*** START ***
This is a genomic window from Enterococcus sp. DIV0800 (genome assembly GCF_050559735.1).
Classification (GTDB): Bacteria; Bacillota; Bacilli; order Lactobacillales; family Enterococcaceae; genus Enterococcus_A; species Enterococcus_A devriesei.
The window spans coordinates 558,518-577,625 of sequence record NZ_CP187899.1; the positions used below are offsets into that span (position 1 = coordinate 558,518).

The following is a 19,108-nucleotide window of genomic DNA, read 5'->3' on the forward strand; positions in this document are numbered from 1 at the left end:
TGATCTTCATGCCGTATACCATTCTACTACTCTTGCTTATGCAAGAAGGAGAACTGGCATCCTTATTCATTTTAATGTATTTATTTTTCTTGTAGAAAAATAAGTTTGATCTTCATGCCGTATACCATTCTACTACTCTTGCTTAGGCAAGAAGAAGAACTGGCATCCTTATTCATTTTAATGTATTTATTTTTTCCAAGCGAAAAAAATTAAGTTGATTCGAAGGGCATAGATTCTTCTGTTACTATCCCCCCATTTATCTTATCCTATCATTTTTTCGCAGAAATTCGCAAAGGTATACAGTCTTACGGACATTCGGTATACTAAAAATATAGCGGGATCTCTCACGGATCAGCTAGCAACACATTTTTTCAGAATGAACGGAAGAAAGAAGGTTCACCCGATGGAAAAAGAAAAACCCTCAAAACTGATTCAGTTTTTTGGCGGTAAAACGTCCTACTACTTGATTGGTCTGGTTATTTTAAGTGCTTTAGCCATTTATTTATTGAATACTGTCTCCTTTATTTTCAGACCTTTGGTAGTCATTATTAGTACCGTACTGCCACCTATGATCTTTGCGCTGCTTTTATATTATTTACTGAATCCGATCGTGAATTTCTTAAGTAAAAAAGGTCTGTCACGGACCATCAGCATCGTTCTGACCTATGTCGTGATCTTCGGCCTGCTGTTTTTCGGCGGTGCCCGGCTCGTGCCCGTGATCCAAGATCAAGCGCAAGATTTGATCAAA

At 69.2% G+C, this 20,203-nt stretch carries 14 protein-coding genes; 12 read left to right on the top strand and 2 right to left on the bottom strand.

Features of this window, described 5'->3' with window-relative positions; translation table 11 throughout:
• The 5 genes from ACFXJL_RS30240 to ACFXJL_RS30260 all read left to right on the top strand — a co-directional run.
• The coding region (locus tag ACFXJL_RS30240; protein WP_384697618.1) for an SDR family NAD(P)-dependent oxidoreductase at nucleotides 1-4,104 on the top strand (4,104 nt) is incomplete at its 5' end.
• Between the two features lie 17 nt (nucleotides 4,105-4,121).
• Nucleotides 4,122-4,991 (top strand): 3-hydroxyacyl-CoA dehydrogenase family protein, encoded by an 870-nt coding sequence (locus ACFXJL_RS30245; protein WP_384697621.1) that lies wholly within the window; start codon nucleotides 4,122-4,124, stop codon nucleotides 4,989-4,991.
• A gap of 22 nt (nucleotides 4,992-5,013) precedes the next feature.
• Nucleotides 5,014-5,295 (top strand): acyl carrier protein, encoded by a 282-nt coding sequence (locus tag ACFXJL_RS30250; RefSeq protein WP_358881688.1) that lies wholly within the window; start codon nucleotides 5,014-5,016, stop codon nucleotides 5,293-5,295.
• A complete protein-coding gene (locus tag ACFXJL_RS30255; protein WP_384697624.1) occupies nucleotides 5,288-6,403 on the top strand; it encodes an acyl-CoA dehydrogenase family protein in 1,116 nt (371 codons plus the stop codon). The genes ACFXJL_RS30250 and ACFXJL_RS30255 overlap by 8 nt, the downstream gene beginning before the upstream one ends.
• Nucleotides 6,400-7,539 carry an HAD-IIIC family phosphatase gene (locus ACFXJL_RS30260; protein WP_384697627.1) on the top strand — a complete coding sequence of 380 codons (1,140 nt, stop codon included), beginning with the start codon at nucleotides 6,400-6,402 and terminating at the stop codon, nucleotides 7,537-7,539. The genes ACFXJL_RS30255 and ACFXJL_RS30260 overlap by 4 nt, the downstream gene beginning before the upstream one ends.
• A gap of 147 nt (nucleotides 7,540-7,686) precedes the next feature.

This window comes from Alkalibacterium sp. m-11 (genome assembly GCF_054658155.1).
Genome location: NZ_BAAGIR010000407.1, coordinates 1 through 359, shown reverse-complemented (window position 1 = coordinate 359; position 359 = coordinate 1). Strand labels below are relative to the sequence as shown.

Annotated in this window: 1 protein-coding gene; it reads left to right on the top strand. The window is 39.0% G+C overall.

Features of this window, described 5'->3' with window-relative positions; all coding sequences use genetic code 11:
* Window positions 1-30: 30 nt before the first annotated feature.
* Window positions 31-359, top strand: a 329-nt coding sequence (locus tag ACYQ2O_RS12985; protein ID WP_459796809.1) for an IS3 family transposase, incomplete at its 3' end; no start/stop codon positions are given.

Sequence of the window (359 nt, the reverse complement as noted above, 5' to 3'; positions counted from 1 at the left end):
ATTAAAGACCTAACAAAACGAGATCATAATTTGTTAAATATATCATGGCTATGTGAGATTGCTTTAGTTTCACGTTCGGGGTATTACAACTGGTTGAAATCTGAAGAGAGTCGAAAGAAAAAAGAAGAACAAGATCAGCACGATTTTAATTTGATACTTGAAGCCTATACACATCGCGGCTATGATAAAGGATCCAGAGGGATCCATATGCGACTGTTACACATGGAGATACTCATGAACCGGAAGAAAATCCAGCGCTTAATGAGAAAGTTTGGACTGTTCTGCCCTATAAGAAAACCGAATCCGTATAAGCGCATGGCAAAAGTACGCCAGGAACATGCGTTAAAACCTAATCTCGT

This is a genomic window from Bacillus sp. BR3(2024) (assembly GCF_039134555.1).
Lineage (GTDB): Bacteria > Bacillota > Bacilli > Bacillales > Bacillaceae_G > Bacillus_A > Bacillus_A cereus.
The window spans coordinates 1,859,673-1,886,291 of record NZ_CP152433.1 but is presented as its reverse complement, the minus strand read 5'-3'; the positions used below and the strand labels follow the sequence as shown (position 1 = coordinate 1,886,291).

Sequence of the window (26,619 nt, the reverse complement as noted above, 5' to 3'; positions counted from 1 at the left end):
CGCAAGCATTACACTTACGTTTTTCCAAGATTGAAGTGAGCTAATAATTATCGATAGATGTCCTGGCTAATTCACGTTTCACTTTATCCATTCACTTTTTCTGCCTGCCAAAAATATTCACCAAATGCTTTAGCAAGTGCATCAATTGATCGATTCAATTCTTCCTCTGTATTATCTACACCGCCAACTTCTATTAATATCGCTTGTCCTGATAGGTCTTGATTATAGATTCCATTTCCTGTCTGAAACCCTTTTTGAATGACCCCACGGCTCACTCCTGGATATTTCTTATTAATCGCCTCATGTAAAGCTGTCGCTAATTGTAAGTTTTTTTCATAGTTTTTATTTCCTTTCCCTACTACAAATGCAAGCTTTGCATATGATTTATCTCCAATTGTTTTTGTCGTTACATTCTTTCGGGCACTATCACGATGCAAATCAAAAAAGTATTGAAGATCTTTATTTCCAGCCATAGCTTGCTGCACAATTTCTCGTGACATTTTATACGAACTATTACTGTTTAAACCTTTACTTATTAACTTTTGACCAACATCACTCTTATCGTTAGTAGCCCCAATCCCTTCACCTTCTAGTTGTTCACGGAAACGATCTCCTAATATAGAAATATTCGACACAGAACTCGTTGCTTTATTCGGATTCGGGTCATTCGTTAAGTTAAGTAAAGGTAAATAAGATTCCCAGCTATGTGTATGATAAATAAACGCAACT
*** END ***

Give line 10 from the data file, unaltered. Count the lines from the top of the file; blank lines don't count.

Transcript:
• Between the two features lie 17 nt (nucleotides 4,105-4,121).